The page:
We are in flux at all times, something that has become painfully apparent in this 2020 coronavirus pandemic, as behaviors are continually being reshaped. The pandemic will slowly fade; however, the aftereffects, especially psychological ones, will be ongoing. The way we interact as a community and at a professional level will slowly shapeshift our society. Enter machine learning and robots. Prior to the pandemic, data scientists were augmenting the work of humans with new, impactful inventions. Yet the future of our social behaviors, combined with changed practices, leaves many open-ended questions.
My ongoing research will examine how AI and its consequences will affect our society to either advance together or regress together. We have to take into consideration what modifying our environment will do. No other species on the planet has the tools to cognize the long, evolution of where we come from. Which is why, for me, it is so imperative to study the context of human intelligence.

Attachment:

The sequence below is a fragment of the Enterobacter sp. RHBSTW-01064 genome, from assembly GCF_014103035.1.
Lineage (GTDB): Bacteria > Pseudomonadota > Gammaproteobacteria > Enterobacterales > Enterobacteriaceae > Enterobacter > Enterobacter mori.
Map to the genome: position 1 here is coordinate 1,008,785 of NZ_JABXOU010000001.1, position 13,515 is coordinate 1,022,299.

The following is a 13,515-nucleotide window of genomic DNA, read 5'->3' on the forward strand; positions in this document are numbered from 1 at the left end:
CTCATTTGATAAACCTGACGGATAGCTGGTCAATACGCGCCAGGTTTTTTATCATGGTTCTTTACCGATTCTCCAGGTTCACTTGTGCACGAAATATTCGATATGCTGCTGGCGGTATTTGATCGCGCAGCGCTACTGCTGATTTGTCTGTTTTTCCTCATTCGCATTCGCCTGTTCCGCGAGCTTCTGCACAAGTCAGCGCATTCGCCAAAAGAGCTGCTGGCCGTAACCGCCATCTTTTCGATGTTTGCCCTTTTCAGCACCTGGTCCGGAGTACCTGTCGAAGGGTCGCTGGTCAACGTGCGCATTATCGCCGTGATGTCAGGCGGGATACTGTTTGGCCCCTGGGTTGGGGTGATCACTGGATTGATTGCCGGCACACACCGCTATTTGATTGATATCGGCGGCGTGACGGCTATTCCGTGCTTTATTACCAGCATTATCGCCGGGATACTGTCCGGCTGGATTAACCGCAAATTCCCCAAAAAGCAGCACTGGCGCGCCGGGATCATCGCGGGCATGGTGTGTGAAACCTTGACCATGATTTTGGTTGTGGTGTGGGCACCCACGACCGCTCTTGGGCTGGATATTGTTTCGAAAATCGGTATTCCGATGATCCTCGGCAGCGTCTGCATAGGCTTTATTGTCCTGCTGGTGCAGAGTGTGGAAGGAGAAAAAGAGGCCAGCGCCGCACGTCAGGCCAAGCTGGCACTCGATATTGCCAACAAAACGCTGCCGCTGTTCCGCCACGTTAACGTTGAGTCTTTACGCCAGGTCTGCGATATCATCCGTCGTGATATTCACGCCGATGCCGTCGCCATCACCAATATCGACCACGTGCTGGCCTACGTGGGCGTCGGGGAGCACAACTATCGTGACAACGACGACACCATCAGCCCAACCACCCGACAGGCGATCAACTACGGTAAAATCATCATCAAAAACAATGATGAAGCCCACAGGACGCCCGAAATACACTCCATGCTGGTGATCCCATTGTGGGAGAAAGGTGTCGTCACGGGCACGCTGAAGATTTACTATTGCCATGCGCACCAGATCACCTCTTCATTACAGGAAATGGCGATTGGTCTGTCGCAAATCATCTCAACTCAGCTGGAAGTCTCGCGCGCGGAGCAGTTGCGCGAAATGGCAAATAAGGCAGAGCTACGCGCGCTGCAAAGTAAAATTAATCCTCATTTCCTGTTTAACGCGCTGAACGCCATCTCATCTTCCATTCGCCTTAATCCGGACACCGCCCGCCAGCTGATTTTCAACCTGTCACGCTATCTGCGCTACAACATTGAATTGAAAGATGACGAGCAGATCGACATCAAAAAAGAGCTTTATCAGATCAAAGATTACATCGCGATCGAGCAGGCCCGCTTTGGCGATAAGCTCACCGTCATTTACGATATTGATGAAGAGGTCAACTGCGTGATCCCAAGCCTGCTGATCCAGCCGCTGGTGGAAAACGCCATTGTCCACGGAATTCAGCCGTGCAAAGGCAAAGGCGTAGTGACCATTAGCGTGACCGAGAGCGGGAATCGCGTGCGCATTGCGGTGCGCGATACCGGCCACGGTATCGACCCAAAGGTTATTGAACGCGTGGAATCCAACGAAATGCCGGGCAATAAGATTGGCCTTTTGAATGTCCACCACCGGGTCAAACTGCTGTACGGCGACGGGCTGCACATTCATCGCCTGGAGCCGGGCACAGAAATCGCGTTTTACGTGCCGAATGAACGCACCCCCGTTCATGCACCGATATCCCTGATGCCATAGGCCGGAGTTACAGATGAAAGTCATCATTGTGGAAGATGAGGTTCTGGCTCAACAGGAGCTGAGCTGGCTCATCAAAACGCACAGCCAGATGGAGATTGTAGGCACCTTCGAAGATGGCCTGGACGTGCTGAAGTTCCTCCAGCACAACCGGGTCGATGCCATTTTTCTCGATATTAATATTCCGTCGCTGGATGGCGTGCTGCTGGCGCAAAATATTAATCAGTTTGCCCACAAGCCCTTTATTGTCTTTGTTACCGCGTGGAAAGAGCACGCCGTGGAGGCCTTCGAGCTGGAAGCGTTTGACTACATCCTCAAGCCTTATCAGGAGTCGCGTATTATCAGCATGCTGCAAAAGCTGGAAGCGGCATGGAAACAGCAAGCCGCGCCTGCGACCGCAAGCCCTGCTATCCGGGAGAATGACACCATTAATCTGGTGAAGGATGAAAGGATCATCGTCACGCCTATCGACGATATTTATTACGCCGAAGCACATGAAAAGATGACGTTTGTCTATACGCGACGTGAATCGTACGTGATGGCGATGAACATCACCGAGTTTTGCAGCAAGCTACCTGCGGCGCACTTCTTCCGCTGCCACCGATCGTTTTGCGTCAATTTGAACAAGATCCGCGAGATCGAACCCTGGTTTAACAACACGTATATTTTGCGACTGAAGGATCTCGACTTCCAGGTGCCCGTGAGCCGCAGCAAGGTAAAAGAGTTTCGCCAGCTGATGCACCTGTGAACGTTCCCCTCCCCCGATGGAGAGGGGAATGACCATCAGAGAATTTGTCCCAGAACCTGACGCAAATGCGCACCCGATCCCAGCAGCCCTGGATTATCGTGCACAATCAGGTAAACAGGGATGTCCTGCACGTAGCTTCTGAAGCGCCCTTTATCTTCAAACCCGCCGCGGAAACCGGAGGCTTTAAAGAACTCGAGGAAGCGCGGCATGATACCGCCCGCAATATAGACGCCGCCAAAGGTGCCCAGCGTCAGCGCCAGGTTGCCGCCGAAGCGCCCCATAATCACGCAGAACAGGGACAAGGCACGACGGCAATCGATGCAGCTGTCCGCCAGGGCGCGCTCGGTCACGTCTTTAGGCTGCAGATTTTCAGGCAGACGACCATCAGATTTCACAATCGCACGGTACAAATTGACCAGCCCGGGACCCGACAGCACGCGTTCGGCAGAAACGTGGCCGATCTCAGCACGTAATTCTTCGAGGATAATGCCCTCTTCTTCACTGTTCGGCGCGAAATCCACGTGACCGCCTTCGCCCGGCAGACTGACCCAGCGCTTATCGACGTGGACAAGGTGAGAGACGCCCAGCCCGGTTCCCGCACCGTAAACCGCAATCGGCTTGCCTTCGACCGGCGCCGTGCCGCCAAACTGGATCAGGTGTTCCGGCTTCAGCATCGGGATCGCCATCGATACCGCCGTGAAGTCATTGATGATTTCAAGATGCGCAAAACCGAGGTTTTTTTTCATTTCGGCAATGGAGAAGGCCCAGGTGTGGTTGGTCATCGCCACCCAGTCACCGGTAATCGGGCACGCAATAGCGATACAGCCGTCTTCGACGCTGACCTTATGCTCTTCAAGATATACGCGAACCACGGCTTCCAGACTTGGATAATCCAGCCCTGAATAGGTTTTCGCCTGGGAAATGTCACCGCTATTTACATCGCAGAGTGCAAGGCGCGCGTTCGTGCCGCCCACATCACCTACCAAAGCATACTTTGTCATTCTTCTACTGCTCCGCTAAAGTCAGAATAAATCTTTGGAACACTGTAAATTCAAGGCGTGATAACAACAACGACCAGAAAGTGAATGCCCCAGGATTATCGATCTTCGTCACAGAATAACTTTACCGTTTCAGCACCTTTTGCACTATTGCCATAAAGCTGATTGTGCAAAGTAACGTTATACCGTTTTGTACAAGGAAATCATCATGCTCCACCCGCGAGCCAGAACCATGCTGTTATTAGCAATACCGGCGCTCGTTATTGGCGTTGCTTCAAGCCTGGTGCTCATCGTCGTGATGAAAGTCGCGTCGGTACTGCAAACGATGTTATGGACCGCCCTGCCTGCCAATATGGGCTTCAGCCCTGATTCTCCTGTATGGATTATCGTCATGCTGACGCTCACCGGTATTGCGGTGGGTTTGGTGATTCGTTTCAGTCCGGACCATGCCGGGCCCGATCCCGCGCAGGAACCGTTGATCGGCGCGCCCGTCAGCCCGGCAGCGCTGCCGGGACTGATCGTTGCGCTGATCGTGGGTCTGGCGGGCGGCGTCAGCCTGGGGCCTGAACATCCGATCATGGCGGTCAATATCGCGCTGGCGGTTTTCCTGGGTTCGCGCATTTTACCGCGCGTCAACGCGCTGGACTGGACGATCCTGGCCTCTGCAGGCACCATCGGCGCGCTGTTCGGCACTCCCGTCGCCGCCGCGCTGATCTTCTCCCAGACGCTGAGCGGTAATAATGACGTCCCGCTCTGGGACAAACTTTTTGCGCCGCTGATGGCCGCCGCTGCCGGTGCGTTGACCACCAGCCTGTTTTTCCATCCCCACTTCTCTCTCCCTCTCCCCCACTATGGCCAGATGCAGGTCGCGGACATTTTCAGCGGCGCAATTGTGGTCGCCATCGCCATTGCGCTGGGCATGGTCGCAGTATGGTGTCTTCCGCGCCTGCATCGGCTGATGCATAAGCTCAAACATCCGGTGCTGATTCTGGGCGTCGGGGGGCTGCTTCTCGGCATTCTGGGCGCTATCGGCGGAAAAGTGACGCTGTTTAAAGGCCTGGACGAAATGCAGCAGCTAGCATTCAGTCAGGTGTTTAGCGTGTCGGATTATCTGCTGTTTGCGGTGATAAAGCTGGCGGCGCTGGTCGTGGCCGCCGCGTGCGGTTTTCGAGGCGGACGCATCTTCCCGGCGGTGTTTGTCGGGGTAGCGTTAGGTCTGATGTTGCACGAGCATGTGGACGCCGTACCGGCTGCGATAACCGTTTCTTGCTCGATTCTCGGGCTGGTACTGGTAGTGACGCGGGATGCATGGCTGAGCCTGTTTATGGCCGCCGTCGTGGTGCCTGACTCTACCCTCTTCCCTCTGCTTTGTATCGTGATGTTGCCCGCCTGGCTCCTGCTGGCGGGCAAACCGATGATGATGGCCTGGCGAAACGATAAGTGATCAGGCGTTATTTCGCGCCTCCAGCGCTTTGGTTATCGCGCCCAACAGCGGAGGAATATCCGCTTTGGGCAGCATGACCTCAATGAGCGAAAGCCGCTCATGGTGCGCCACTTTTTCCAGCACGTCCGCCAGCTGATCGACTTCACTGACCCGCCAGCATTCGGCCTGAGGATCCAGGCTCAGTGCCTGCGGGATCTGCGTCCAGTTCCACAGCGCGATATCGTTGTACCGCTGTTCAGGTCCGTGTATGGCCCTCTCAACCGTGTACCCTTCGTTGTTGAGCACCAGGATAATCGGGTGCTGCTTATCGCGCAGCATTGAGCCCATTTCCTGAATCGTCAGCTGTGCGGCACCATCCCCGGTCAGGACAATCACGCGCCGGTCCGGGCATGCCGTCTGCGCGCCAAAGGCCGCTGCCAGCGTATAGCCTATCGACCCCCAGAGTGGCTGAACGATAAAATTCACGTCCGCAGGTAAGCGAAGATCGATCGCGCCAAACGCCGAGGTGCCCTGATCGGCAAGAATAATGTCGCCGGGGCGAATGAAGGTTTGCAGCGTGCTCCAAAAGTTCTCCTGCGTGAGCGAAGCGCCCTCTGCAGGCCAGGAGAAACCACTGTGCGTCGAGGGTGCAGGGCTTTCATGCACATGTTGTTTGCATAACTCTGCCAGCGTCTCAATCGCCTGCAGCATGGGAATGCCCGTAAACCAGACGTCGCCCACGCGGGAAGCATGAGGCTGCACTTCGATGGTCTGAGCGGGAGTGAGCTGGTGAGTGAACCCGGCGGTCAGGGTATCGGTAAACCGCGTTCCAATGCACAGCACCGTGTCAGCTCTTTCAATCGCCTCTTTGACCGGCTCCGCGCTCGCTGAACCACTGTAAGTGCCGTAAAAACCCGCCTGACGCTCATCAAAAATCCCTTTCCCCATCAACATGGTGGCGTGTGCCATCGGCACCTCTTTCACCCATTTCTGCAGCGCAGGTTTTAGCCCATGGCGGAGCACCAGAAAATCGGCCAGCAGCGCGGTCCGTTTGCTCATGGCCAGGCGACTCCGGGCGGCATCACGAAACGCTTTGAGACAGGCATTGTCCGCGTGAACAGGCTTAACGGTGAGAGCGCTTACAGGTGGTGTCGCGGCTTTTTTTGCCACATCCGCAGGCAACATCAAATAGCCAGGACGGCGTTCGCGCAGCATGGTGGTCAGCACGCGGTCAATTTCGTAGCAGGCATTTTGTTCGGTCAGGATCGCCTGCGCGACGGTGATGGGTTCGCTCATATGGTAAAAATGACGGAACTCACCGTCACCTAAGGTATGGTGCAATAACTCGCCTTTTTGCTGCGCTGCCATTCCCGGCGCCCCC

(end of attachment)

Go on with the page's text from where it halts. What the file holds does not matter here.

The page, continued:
Our anthropological history has survived by being adaptable and agile. I am deeply interested in the preservation of humanity and this intersection of artificial and human intelligences. We must understand the ethics and educate all parties involved of any conceivable consequences. It is not only the coursework and research in the Leadership Studies Doctoral Program that intrigues me, but the opportunity to be part of something larger than myself. I want to continue growing as an educationalist. My objective is to investigate the rapid changes of technology and its psychosocial effects on our individuality and intelligences.